As I mentioned, I wrapped up my last week of teaching with lectures on Wollstonecraft and Aristotle.  With Wollstonecraft, she articulated the bold (obvious) assertion that women are human beings with souls (A Vindication of the Rights of Women, 1792).  She demonstrated the illogical and immoral position against educating women.  By declaring that women are in fact human beings she insisted that their capacity for reason must be developed (since reason is the defining characteristic of human beings).  To deny education is to deny the development of reason, which in turn prevents the ability to be a moral agent (virtuous).  But, a couple lines in particular from her work scream out to me now in light of this conference:

“I may be accused of arrogance; still I must declare what I firmly believe, that all the writers who have written on the subject of female education and manners from Rousseau to Dr. Gregory, have contributed to render women more artificial, weak characters, than they would otherwise have been; and, consequently, more useless members of society” (my emphasis).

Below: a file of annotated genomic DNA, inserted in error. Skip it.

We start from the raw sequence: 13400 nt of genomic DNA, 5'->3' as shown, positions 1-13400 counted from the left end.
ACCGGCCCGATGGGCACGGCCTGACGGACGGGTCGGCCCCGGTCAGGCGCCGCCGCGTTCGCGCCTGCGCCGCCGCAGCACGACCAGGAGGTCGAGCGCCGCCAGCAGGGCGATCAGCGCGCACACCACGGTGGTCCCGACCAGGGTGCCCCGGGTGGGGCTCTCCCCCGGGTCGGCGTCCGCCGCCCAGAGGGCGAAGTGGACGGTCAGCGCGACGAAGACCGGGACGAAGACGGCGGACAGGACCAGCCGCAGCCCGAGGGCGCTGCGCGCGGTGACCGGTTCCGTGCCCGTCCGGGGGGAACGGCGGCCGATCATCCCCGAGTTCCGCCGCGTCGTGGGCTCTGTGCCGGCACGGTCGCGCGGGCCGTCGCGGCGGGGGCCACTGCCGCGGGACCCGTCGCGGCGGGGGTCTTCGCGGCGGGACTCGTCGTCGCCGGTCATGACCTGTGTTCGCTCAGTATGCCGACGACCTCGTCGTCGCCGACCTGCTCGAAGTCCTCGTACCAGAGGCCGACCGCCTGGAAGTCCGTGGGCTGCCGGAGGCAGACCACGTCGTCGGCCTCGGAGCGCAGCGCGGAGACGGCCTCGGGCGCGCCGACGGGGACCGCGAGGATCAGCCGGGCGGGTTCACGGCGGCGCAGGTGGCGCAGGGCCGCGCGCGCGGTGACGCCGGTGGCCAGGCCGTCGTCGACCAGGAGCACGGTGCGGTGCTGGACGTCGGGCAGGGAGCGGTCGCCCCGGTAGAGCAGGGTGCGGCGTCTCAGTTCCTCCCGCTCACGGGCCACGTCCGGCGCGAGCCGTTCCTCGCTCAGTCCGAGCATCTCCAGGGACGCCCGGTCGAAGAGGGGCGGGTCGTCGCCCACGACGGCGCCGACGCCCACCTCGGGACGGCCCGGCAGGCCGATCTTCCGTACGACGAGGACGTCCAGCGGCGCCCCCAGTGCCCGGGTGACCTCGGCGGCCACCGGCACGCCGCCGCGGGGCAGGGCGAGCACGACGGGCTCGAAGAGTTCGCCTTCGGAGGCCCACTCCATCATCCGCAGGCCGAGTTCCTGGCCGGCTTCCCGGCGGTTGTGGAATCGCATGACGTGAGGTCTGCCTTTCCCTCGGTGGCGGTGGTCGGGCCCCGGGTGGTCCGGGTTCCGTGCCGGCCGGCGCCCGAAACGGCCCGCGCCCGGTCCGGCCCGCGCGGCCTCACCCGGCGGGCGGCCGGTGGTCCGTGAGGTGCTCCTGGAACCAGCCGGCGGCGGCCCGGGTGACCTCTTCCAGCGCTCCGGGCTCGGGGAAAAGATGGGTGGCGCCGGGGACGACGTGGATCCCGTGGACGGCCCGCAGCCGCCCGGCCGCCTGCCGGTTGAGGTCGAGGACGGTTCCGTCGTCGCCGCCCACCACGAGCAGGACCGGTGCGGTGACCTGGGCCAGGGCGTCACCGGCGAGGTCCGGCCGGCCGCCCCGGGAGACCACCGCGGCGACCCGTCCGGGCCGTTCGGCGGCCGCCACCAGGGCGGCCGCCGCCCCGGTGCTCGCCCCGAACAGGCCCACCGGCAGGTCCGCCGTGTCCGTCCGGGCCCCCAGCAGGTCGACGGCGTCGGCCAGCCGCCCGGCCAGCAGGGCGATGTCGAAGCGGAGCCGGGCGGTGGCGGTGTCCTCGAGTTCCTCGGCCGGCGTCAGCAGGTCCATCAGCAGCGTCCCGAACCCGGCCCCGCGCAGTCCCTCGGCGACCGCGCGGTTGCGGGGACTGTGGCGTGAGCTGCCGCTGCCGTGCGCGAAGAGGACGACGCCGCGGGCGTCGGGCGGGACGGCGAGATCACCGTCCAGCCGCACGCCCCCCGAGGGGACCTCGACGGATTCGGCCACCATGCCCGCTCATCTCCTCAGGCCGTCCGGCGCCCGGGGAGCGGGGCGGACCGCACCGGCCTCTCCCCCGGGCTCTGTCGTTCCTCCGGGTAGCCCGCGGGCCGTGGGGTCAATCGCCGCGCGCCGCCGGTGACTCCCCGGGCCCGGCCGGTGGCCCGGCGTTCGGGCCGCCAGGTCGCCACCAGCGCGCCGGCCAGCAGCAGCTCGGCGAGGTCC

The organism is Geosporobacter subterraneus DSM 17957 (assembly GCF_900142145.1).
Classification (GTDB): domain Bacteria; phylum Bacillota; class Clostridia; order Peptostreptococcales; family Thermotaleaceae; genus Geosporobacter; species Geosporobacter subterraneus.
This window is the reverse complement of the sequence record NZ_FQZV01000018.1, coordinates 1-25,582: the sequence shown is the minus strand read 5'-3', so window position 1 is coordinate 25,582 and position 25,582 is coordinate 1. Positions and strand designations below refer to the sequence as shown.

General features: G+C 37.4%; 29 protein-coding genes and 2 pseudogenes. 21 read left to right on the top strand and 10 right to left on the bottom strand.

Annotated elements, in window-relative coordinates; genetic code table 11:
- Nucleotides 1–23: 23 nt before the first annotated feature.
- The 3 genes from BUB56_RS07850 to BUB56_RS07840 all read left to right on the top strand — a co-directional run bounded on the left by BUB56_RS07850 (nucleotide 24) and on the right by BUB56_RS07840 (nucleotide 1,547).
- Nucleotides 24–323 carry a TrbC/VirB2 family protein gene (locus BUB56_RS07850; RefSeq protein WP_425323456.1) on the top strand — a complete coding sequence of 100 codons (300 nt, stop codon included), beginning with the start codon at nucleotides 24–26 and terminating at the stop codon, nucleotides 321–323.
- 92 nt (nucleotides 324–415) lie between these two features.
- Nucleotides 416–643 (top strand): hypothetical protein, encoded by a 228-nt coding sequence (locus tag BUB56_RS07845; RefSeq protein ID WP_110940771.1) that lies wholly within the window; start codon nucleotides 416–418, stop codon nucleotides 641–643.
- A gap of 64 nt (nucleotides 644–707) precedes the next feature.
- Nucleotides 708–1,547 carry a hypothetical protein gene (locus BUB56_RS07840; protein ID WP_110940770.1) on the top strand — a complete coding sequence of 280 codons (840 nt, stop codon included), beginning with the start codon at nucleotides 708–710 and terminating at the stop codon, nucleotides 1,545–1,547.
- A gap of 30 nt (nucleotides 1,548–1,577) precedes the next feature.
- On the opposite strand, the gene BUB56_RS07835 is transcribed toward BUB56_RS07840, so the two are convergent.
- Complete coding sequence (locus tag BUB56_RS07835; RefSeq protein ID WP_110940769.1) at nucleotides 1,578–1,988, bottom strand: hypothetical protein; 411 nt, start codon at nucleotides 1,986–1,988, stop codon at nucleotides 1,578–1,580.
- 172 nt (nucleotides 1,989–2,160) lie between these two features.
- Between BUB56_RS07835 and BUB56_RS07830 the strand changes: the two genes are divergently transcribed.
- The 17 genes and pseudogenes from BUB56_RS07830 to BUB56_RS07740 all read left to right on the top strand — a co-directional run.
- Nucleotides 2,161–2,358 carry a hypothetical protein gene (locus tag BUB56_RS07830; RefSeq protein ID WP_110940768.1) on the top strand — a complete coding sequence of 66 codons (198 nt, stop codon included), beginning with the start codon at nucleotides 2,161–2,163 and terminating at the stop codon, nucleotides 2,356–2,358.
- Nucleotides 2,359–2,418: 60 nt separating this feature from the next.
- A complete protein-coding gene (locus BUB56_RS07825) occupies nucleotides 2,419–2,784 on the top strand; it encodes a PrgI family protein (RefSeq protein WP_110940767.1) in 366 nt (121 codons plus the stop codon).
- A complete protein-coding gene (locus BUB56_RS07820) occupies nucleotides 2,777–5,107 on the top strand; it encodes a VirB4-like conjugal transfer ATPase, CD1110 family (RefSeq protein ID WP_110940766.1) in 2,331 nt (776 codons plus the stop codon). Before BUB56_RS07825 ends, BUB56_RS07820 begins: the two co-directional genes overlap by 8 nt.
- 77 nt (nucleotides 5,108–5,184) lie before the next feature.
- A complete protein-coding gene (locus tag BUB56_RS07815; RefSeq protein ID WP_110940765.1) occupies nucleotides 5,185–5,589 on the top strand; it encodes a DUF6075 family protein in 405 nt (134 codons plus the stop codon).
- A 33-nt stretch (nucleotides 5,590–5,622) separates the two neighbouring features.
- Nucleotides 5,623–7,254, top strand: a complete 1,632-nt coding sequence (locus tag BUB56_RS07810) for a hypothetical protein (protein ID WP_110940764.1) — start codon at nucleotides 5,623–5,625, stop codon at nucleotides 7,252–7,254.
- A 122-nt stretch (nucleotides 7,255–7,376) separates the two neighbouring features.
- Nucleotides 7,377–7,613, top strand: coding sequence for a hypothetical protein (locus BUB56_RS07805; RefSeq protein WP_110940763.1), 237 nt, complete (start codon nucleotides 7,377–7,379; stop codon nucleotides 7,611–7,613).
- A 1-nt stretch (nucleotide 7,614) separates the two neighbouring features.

And

“…but it is first necessary to observe, that my objection extends to the whole purport of those books, which tend, in my opinion, to degrade one half of the human species, and render women pleasing at the expense of every solid virtue.”

Wollstonecraft here points out the glaring effect of not only training women to focus on being pleasing, but that this creates a sub-human species that negatively impacts the society in its entirety.  It is astonishing to me that centuries later we are still discussing the very real and dark unfolding of her warning.  Underscoring the lack of understanding among “bro-culture,” to borrow from Keith, is that women are meant to be pleasing.  That is why it is difficult for some (but certainly not all!) young men absorbed in such a socialization to fathom violence as wrong or criminal.